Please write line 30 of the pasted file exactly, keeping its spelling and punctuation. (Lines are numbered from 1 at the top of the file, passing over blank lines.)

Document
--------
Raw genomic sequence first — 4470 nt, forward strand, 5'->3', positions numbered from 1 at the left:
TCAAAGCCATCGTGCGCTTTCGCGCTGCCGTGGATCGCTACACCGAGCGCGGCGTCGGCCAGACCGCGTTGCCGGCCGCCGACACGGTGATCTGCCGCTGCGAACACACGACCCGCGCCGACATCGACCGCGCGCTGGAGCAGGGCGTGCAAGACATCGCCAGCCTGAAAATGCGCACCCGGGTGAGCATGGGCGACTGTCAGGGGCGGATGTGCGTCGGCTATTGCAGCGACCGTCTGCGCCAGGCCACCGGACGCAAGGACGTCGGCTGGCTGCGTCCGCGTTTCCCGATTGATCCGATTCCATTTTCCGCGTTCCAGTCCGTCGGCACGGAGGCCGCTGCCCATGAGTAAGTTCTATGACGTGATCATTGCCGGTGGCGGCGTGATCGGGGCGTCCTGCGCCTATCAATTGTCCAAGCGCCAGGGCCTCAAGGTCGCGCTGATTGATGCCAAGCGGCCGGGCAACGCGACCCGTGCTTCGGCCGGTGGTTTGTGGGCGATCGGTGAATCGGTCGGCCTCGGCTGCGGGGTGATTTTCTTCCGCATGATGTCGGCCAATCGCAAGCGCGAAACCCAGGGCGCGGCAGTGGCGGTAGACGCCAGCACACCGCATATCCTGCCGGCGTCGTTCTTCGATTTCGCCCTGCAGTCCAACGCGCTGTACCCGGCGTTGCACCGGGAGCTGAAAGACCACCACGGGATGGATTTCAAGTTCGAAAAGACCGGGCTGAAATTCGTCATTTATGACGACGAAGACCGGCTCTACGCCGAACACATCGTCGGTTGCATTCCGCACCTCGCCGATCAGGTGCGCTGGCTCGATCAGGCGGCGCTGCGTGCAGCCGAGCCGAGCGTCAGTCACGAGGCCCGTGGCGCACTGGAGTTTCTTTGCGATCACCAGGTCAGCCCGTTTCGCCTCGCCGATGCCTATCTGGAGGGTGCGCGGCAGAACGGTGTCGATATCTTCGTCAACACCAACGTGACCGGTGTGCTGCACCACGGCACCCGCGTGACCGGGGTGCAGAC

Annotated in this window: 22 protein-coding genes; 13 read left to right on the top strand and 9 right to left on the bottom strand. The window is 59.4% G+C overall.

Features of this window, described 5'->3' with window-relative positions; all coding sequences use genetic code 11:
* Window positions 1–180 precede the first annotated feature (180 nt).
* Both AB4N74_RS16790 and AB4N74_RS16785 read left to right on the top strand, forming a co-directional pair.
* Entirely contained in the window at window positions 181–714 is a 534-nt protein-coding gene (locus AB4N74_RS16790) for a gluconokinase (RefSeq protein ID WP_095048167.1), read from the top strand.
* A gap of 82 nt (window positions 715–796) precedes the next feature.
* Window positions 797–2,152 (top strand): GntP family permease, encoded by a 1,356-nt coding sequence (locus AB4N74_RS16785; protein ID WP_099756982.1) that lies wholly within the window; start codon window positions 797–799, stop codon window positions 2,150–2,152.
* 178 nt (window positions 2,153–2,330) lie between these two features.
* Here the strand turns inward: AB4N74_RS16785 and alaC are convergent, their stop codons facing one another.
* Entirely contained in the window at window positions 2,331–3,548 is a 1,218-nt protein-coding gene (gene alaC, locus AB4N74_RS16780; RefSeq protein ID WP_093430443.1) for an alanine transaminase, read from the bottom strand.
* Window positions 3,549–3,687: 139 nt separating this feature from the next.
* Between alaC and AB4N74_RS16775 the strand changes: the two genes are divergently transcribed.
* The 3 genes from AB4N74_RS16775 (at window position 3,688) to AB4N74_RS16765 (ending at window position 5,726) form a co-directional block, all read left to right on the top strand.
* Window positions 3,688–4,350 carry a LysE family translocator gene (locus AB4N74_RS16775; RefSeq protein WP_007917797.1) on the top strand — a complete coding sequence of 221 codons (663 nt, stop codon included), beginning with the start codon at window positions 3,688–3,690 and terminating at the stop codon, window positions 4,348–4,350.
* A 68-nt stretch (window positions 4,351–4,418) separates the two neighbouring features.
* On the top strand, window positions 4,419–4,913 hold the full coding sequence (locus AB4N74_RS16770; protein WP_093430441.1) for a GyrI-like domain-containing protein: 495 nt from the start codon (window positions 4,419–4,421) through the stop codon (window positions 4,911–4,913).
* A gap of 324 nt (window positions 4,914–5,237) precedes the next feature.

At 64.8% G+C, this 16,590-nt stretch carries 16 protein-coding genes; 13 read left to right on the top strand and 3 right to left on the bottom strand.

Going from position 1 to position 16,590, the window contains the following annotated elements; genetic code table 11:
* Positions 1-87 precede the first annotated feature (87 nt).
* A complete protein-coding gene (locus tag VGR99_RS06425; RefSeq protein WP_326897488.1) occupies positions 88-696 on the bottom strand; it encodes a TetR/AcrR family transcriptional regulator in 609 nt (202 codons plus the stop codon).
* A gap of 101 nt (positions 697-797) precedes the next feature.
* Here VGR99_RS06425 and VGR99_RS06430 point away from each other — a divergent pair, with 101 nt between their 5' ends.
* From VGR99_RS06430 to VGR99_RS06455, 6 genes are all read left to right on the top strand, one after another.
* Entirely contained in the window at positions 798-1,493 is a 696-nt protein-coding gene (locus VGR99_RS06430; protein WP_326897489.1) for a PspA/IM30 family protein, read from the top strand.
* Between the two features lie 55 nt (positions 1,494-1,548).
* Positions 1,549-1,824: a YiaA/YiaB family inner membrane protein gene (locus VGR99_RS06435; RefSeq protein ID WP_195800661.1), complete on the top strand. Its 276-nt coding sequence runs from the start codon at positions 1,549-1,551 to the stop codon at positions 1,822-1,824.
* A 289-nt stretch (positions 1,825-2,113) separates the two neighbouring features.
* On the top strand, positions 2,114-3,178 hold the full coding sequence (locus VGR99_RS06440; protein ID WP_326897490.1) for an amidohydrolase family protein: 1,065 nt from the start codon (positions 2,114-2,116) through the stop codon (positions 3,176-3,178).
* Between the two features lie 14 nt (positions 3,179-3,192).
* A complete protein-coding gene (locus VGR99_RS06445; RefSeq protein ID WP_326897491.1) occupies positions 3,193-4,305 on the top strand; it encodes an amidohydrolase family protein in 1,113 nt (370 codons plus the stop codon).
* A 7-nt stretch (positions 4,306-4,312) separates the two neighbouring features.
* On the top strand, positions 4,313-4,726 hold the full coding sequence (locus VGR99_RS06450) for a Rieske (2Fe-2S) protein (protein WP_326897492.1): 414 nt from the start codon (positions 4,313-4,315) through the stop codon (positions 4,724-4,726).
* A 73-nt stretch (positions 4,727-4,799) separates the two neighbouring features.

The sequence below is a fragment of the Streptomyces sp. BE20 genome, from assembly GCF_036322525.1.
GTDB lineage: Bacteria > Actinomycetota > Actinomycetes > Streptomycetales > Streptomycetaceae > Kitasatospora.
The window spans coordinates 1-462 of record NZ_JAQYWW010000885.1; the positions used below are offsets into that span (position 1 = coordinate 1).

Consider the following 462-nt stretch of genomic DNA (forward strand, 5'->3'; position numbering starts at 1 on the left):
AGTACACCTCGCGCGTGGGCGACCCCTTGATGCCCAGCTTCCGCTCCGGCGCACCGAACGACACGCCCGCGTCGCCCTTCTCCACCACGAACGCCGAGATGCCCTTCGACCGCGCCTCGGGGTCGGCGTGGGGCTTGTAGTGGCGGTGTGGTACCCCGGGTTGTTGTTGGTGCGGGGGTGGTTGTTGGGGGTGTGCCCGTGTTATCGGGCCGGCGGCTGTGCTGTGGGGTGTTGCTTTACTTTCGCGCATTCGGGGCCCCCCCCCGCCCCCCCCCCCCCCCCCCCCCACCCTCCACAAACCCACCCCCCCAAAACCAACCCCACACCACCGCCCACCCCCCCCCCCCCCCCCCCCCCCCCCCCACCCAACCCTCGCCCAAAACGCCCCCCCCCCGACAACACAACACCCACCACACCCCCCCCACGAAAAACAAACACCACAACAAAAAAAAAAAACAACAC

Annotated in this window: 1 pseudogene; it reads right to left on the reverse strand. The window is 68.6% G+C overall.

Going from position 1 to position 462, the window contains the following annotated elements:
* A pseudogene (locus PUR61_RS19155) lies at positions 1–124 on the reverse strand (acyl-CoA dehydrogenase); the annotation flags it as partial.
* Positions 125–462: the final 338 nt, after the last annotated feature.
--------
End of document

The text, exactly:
* A 289-nt stretch (positions 1,825-2,113) separates the two neighbouring features.